Who is to blame for California's failure to maintain its physical plant over the last two decades?
In part, it is the federal government, which has amassed such an enormous budget deficit that it has been forced to reduce construction grants to the states for roads, sewers, airports, higher education facilities and many other building programs.
California political leaders share the blame, especially recent governors.
"Sooner or later, government has to lead on this issue and the one with the best pulpit is the governor," said Lewis H. Butler, president of the planning group called California Tomorrow.
But Democrat Edmund G. (Pat) Brown, who governed from 1959 to 1967, was the last to use this pulpit.
With Brown proposing the programs, and with powerful allies providing the political muscle to move them through the Legislature, California expanded the freeway system, launched the State Water Project and built several new university and state college campuses.
"Pat Brown had the vision," said Gerald Meral, executive director of the California Planning and Conservation League. "That was just as important as the dollars."
Even some Republicans agree.
"I don't think anybody will deny that Pat Brown made a tremendous contribution to the state's infrastructure," said state Sen. John Seymour (R-Anaheim).
But in 1967 Brown was replaced by conservative Ronald Reagan and the mood changed.
"When Old Man Brown was escorted out by Reagan, the era of maintenance came into existence," said Assembly Speaker Willie Brown (D-San Francisco).
Reagan argued that Brown's profligate spending had left the state in such terrible financial shape that major programs had to be curtailed. The voters seemed to agree, reelecting him easily in 1970.
"After Pat Brown, the voters were clearly of a mind to have a slightly different approach," said Ray Remy, executive director of the Los Angeles Chamber of Commerce. "There was a feeling that we had grown too fast, spent too much . . . people were comfortable with Reagan's more limited view of government."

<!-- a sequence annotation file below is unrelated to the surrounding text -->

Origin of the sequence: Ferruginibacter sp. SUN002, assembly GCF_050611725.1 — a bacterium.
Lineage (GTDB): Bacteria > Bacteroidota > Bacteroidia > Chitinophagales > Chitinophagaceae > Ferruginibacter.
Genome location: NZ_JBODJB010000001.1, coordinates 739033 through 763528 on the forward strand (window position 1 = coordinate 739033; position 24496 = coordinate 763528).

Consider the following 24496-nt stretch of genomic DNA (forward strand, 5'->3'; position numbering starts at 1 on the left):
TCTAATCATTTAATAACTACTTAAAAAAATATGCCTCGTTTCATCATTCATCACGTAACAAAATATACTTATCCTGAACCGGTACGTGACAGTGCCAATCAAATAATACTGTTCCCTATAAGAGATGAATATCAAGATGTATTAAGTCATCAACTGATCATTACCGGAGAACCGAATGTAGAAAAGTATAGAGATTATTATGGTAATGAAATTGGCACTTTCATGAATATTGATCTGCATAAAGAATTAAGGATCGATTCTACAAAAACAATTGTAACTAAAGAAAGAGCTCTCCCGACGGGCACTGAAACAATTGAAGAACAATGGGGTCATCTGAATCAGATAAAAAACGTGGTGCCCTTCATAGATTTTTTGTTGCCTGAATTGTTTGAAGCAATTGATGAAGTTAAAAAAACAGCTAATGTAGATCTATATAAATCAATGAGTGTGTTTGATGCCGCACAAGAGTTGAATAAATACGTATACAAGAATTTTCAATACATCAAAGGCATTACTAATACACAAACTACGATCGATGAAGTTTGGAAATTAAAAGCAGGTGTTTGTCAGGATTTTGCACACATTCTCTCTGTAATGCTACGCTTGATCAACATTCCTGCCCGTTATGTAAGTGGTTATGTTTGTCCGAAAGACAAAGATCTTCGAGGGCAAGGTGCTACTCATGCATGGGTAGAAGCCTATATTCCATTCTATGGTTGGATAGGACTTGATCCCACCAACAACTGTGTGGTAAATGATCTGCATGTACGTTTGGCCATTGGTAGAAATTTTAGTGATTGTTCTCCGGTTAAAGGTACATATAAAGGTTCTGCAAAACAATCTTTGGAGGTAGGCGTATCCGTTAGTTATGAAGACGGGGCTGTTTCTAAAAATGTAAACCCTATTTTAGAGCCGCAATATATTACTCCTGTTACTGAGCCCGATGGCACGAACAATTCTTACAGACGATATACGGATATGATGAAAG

Reagan was succeeded by Pat Brown's son, Edmund G. (Jerry) Brown Jr., a puzzling political figure who seemed to be much influenced by the "small is beautiful" thinking of British economist E. F. Schumacher and who also seemed to lose interest in governing during his second term.
No one is more critical of Jerry Brown than liberal Democrats, among whose number he once was counted.
"He was part of the anti-growth, anti-government attitude of the last 20 years," said state Sen. John Garamendi (D-Walnut Grove). "This bad-mouthing of government has placed the state's future in serious jeopardy."
George Deukmejian, the conservative Republican who became governor in 1983, inherited a substantial budget deficit from Jerry Brown and spent much of his first term in office balancing the budget and resisting new spending initiatives.
Deukmejian has spent billions on prison construction, and on buildings for the University of California and the California State University, but as the state's infrastructure has begun to collapse, the governor's parsimonious approach often has been compared unfavorably to Pat Brown's.
State Finance Director Jesse R. Huff thinks that is unfair because state government is responsible for many more kinds of infrastructure than it was 25 years ago.
"Pat Brown was a builder, there's no doubt about that," Huff said, "but it was mainly in water, highways and higher education. Now we have energy, mass transportation, solid waste, public schools--a long laundry list of infrastructure needs."
"It's a different game," he added. "I think this Administration has done a good job of keeping up and hasn't been parsimonious at all."
Many think the voters have no one to blame but themselves for the state's deteriorating physical plant and for declining state services. In 1978 they approved Proposition 13, which sharply cut property taxes, reducing drastically the construction funds available to local government. A year later, voters endorsed Proposition 4, the Gann limit on state spending.
"It's not 'them,' it's all of us," said Steven Levy, director of the Center for the Continuing Study of the California Economy. "We all voted for Proposition 13 and the Gann limit."
Some believe the public now is more willing to pay for needed construction and repair and for better government services.
They point to the $5.5 billion in state bond issues that were approved in 1988, the 16 counties that have voted for local sales tax increases in recent years, and the public's willingness to support a temporary quarter-cent statewide sales tax increase to pay for Northern California earthquake repairs.
Others are not so sure.
"We still don't have anything like the critical political mass needed for a major push on infrastructure," said Edward K. Hamilton, a Los Angeles economic consultant and a former deputy mayor of New York City. "Even in transportation, the interest is limited mostly to Southern California."